Another instalment of John and Gillie Coghlan's "Rockers Rollin'" radio show hit the airwaves on 1st May, thanks to BBC Radio Oxford. It was billed as follows: "A tribute to Rick Parfitt - Gillie and John Coghlan and friends share memories of Status Quo's Rick Parfitt. Guests Bob Young, Don Powell, Andy Scott, Alan Lancaster, Alan G Parker & his son Rick Parfitt Jr. remember Rick and play their favourite Quo tracks"
After the introduction, Gillie chose and played her Rick song, "Don't Drive My Car". The first guest was Bob Young, who pulled his earliest memories of Rick back from the "Pictures of Matchstick Men" era. He said Rick was always a joker and his favourite co-written songs with him are "Living On An Island" and "Paper Plane". Bob also mentioned that writing with Rick was not very disciplined, but always a lot of fun!
The next guest was Don Powell (drummer from Slade), who mentioned they first played on the same bill as Quo in Hereford in 1969. He said Rick was the "best rhythm player he's ever heard" and his favourite track is "Roll Over Lay Down".
Alan Lancaster was next up. He talked about the first time he met Rick at Butlin's and that he used to "stand out". Alan spoke fondly of his songwriting partnership with Rick and listed his favourite songs as "Roll Over Lay Down" and most of the "Quo" album. When Alan was asked for a song to remember Rick by, he chose "Just Take Me".
Andy Scott, guitarist from Sweet, said he first met Rick in The Marquee club and later shared a management office with David Walker. Andy said his favourite song is "Down Down" and that Rick "came across as a really nice guy, a lovely bloke".
Next up was the affable Alan G. Parker, producer of the "Hello Quo!" documentary. He said that Quo were one of the first bands he saw and he suggested doing the "Quo story" after seeing them live more recently, but he only wanted to do it if they could get everyone involved. Alan also mentioned that the Shepperton jam session at the end of the documentary wasn't originally part of the plan, but it happened and the rest is history. His favourite Rick track is "For You" but he also loved "Accident Prone".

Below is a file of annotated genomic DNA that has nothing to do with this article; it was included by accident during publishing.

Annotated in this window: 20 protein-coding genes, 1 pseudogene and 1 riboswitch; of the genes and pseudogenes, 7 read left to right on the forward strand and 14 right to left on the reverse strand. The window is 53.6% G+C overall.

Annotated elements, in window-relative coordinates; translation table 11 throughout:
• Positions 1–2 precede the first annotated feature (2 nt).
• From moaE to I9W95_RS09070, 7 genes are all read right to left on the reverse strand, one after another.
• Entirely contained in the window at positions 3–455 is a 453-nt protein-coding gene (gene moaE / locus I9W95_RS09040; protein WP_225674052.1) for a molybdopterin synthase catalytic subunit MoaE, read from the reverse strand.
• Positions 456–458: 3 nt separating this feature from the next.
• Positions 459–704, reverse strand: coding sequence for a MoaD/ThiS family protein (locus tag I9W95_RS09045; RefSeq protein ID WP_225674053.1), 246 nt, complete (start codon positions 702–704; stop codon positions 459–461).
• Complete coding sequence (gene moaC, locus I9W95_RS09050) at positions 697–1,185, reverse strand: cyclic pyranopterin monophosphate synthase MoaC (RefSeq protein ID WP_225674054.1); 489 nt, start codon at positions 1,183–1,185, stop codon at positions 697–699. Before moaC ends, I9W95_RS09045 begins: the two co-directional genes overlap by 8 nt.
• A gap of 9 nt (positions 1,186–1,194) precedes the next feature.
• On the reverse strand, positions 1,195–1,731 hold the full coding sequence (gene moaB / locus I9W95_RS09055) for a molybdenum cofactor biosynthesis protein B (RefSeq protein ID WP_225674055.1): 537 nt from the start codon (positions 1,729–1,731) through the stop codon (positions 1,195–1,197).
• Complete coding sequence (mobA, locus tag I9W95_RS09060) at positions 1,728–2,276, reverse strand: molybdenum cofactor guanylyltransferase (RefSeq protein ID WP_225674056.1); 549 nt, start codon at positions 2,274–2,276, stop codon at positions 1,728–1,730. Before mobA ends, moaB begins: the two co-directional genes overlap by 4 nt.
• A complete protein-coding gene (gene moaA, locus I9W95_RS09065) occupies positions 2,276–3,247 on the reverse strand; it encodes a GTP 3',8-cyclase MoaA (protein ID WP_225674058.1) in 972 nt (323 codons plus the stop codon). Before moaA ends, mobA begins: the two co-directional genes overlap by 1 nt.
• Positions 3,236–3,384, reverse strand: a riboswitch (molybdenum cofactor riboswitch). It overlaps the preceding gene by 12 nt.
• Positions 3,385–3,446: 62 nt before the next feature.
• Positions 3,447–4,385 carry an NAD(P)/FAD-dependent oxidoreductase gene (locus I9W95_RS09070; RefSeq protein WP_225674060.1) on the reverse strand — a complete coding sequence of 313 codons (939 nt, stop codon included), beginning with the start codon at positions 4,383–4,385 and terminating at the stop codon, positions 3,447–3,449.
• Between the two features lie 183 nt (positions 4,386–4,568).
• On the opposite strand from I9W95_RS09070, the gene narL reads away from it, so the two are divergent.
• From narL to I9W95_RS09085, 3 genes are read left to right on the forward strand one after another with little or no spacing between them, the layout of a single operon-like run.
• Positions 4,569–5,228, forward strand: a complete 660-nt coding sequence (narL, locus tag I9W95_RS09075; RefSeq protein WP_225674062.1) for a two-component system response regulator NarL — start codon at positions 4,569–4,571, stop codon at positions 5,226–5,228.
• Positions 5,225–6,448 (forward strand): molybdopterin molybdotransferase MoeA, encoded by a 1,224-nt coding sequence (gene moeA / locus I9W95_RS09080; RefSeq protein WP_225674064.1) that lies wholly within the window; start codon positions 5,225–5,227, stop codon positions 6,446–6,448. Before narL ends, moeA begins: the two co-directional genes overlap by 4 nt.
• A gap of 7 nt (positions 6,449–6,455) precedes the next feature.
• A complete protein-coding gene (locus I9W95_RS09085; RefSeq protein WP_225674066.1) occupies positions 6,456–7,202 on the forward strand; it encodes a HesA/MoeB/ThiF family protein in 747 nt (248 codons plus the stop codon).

The longest guest interview came from their final guest, Rick Parfitt Junior. He talked about Rick as a dad, describing him as "challenging but had a very kind streak". Stories of cars abounded as well as the fun had by Rick and John at RPJ's wedding. RPJ listed his favourite song as being "Rain", but also mentioned "One Man Band" and "Living On An Island". After playing "Rain", RPJ went on to talk about Rick's attitude towards his musical career and how much Rick had enjoyed playing with RPJ, both in rehearsals and on stage. RPJ said the Frantic Four was the best form of Quo for him and how much he'd enjoyed the FF reunion gigs. John teared up towards the end of the interview with RPJ.
The show closed with John's favourite Rick song, "Mystery Song".
You can listen to the full hour-long programme here.Revisit the May 2017 event list
Just when we thought the association between Quo and Coles supermarkets in Australia had ended, a new advertisement aired across Australia on 4th May! It looks like this ad does mark the end of the era though as it introduces the new performer, Casey Donovan, who will continue with the same "Down Down" tagline.
The latest advert can be seen in full here.Revisit the May 2017 event list
Rhino kicked off a five-night UK tour with his band Rhino's Revenge in Evesham on 5th May. He had gathered an impressive collection of musos for the tour, with the band consisting of Mr Edwards (on bass and vocals), Matthew Starritt (of the RPJ Band), Jim Kirkpatrick (of FM on lead guitar) and Russell Gilbrook (of Uriah Heep on drums).
Jim Kirkpatrick couldn't make this first show due to a commitment with FM, so Jo Webb stood in for him.Revisit the May 2017 event list
Rhino's Revenge hit London on 12th May with their gig at the 100 Club. The support band was Quo No! featuring Alan Crook and they played a stonking set including "Caroline", "Shady Lady", "The Way It Goes" and "I Saw The Light".
Rhino and band took the stage - to a recording of "All The Girls Love A Bastard" - at about 9pm and played a set drawn from both Rhino's Revenge albums (including "I'm A Rocker", "My Name Is Stan", "Jungle Love", "Mine All Mine", "Spend Spend Spend", "Famous", "New New New", "Secretary", "Busy Doing Nothin'" and "Lucinda") plus a swag of Quo tracks (including "Bad News", "Obstruction Day", "Bellavista Man", "Get Out Of Denver", "Two Way Traffic", "Paper Plane" and "Jam Side Down"). The gig closed out with an encore of "Roll Over Beethoven".